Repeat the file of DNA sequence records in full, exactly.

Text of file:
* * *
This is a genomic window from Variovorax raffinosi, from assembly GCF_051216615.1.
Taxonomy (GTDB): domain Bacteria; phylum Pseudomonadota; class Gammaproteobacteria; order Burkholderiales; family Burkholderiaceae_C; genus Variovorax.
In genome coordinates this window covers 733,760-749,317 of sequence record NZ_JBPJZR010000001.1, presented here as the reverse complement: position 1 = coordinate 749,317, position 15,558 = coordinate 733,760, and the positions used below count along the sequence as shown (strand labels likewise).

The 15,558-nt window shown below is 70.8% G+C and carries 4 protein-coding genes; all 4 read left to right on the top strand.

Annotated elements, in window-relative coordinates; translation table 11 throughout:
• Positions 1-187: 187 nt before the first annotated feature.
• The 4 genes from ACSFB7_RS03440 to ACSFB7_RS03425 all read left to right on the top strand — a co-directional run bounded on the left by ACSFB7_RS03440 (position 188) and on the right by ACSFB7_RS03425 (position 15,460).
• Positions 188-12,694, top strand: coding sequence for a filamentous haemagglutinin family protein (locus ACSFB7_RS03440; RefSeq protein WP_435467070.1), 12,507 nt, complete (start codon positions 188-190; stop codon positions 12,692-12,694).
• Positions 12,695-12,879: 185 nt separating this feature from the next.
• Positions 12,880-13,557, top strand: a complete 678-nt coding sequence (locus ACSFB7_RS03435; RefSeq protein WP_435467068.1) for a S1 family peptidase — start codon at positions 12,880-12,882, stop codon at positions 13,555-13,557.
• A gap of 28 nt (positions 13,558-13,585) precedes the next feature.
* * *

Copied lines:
This is a genomic window from Variovorax raffinosi, from assembly GCF_051216615.1.
Taxonomy (GTDB): domain Bacteria; phylum Pseudomonadota; class Gammaproteobacteria; order Burkholderiales; family Burkholderiaceae_C; genus Variovorax.
In genome coordinates this window covers 733,760-749,317 of sequence record NZ_JBPJZR010000001.1, presented here as the reverse complement: position 1 = coordinate 749,317, position 15,558 = coordinate 733,760, and the positions used below count along the sequence as shown (strand labels likewise).

The 15,558-nt window shown below is 70.8% G+C and carries 4 protein-coding genes; all 4 read left to right on the top strand.

Annotated elements, in window-relative coordinates; translation table 11 throughout:
• Positions 1-187: 187 nt before the first annotated feature.
• The 4 genes from ACSFB7_RS03440 to ACSFB7_RS03425 all read left to right on the top strand — a co-directional run bounded on the left by ACSFB7_RS03440 (position 188) and on the right by ACSFB7_RS03425 (position 15,460).
• Positions 188-12,694, top strand: coding sequence for a filamentous haemagglutinin family protein (locus ACSFB7_RS03440; RefSeq protein WP_435467070.1), 12,507 nt, complete (start codon positions 188-190; stop codon positions 12,692-12,694).
• Positions 12,695-12,879: 185 nt separating this feature from the next.
• Positions 12,880-13,557, top strand: a complete 678-nt coding sequence (locus ACSFB7_RS03435; RefSeq protein WP_435467068.1) for a S1 family peptidase — start codon at positions 12,880-12,882, stop codon at positions 13,555-13,557.
• A gap of 28 nt (positions 13,558-13,585) precedes the next feature.